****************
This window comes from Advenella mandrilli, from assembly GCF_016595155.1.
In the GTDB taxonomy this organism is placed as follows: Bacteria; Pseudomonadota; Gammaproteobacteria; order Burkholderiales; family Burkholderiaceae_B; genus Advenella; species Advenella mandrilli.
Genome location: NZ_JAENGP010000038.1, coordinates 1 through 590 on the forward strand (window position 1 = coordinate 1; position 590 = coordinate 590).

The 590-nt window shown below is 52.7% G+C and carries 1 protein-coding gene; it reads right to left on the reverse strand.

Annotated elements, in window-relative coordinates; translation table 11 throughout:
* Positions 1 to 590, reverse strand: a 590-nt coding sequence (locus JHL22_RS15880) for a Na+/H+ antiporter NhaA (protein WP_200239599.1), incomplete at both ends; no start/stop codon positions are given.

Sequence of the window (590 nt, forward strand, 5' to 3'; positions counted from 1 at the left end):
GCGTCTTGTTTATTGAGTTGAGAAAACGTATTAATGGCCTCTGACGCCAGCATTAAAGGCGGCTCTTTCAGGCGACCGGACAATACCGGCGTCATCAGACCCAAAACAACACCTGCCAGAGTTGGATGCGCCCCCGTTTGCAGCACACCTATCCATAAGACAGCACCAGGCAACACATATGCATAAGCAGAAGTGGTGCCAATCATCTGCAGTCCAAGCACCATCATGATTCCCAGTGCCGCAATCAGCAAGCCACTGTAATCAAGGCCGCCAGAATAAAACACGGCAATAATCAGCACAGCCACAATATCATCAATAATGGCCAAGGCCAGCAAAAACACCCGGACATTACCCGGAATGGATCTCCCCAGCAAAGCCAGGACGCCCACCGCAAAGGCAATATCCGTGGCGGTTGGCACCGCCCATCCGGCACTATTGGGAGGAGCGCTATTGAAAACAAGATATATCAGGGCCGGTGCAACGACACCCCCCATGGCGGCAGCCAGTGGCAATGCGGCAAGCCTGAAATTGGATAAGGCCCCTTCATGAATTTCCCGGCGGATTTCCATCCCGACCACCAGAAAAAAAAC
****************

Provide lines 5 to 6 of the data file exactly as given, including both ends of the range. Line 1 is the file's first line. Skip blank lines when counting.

Annotated elements, in window-relative coordinates; translation table 11 throughout:
* Positions 1 to 590, reverse strand: a 590-nt coding sequence (locus JHL22_RS15880) for a Na+/H+ antiporter NhaA (protein WP_200239599.1), incomplete at both ends; no start/stop codon positions are given.